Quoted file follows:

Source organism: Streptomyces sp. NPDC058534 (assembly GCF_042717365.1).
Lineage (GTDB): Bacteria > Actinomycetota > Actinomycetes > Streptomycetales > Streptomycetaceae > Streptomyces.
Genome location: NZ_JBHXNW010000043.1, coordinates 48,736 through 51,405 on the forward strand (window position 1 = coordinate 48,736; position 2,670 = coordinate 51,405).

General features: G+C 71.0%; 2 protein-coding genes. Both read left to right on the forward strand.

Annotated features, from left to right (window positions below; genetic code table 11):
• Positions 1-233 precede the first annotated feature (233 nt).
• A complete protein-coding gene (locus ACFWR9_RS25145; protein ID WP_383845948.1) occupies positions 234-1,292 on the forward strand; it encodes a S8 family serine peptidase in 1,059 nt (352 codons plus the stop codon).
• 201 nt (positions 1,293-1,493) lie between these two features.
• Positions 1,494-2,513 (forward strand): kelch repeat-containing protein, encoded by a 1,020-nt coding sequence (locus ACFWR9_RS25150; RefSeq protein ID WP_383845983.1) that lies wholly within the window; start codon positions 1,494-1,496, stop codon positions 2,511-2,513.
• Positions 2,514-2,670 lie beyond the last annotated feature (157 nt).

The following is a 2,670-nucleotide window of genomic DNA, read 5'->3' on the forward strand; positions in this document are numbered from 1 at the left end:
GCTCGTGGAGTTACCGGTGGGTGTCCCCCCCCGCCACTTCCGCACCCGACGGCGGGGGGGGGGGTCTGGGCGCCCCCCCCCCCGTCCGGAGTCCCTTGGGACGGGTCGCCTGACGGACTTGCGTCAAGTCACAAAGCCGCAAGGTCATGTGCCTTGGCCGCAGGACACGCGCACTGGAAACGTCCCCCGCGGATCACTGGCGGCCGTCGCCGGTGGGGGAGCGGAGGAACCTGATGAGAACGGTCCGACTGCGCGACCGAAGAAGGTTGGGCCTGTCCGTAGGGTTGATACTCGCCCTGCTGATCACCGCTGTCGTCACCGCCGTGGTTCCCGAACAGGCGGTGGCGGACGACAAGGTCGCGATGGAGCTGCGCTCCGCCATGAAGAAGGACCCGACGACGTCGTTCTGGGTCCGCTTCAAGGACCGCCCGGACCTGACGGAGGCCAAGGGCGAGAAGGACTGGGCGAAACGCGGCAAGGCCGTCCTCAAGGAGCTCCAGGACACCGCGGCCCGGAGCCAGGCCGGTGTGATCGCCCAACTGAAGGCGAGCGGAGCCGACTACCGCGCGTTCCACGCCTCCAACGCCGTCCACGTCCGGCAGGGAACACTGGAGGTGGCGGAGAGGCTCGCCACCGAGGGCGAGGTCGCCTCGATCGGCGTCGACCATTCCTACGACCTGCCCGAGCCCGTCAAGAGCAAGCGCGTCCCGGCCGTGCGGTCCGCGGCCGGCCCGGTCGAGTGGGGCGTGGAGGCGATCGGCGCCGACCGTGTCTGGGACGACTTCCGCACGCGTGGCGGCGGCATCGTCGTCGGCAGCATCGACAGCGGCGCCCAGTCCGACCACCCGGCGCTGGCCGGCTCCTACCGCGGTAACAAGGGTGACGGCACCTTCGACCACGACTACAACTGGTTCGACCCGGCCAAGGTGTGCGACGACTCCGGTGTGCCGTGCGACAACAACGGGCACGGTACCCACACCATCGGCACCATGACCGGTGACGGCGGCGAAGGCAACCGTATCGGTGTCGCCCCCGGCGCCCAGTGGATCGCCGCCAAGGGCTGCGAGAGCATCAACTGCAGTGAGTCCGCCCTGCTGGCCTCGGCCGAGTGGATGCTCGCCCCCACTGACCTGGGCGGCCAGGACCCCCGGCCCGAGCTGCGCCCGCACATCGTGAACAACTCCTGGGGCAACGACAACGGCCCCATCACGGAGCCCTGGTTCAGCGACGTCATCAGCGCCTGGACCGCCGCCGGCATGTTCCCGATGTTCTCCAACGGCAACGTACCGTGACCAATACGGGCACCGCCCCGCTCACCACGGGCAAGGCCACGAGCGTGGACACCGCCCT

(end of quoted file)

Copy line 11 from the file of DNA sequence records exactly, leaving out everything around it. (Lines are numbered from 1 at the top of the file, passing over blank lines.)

The following is a 2,670-nucleotide window of genomic DNA, read 5'->3' on the forward strand; positions in this document are numbered from 1 at the left end: